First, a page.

Principal's Bookshelf: Jan/Feb 2013

Improving Student Learning When Budgets Are Tight
By Allan R. Odden.
Corwin, 2012, 184 pages.

According to author Allan R. Odden, status quo budgeting will not work in the current high-stakes educational environment. He argues that effective use of educational dollars depends on explicitly linking research about improving schools and student performance with efficient resource-use practices. Such a connection becomes even more important as schools face fiscal constraints and budget cuts. Improving Student Learning When Budgets Are Tight provides school leaders with a strategic approach to resource use based on “concrete, specific actions that can be taken now, without major changes in the organization and governance of America’s schools systems.” Odden’s suggestions include both “macrodecisions” (made by states and districts) and “micro-decisions” (made by schools and classrooms), which he believes will improve educational outcomes, despite reduced budgets. “School[s] can improve learning and teaching using research and best-practice-based strategies that, in many cases, do not require more money but the reallocation of existing resources.”

The book is divided into six chapters. Chapter One presents an overview of research about school improvement. Here, Odden also provides his Plan of Action, which contains 12 key education-improvement strategies. While the other five chapters address topics such as resources, strategic budgeting, educator talent, and technology, all issues and suggested decisions are filtered through the lens of the Plan of Action. As a result, each chapter does not simply suggest ways to reduce budgets or increase resource efficiency, but it also challenges educational leaders to ponder their priorities and practices when considering both short-term and long-term possibilities.

Odden, for example, challenges typical class reduction practices and advises this money might be better spent on other resources. He also argues against automatic pay increase for teachers and presents possible alternative salary structures. As a mid-career school administrator, I especially enjoyed his presentation on educator pensions, which include examples of current pension systems and their alternatives. This book, which features easy-to-understand analysis, is an excellent and practical addition to the school improvement literature.

Reviewed by Jeffrey D. Carroll, principal of J. Blaine Blayton Elementary School in Williamsburg, Virginia.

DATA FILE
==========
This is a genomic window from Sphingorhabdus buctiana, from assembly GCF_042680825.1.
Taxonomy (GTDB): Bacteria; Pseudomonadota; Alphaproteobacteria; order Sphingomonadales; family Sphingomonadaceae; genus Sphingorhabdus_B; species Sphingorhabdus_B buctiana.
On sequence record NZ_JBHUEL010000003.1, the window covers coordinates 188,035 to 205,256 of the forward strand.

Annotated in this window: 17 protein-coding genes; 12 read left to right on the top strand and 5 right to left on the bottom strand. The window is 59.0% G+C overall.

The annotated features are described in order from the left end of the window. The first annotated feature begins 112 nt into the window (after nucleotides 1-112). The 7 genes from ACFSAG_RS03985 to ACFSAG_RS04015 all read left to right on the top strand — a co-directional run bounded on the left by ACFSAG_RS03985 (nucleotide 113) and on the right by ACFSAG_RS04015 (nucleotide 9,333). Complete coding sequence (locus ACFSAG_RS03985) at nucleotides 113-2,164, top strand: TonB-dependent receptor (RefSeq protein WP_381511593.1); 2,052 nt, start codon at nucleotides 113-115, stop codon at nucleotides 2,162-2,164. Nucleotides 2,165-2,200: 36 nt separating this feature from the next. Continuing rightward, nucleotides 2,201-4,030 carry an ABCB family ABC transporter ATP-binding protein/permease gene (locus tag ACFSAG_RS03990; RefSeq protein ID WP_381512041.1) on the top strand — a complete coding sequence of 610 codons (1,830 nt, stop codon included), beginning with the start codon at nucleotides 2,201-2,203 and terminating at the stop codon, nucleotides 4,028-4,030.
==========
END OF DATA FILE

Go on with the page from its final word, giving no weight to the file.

Co-Teaching That Works
By Anne M. Beninghof
Jossey-Bass, 2012, 260 pages.

I always enjoy reading practical, informative books that generate conversation, provide tools for immediate application, and serve as ongoing resources. This is one such book. Before I had even read it, a teacher saw it on my desk and began riffling through the pages, exclaiming, “Oh, this looks interesting!” Her immediate assessment: It seemed like a practical resource that would be a great book study selection. Then she asked me if she could have an extra copy!

Author Anne M. Beninghof defines co-teaching as “a coordinated instructional practice in which two or more educators simultaneously work with a heterogeneous group of students in a general education classroom.” Many of us naturally think of coteaching between special educators and mainstream teachers. Beninghof challenges readers to think beyond this scenario and consider the ways in which partnerships between educators and other colleagues, including ELL specialists, technology instructors, and literacy teachers, can support powerful learning experiences for students.

The first part of the book defines co-teaching, discussing the importance of relationship building to benefit communication and planning time, and exploring a variety of common challenges. Checklists and worksheets are helpful resources to guide teachers’ thinking and planning for successful co-teaching.

The second part of the book presents nine different models of co-teaching. In addition to providing examples of each model in action, the book discusses the roles and responsibilities of each teacher within the model, the pros and cons of each approach, and guiding questions for teachers considering its use.

The third section focuses on co-teaching arrangements between classroom teachers and various specialists and includes examples of lesson plans and detailed roles for each.

The book concludes with a section detailing instructional strategies that would be useful in co-taught and solo-taught classes.

Though my family’s move to another state resulted in me leaving my principal position, several teachers in my former school will be reading the book together this fall. I am confident this book will be a useful, practical, and thought-provoking resource for them.

Reviewed by Ayesha Farag-Davis, who is a doctoral candidate at Lesley University and is a former principal.


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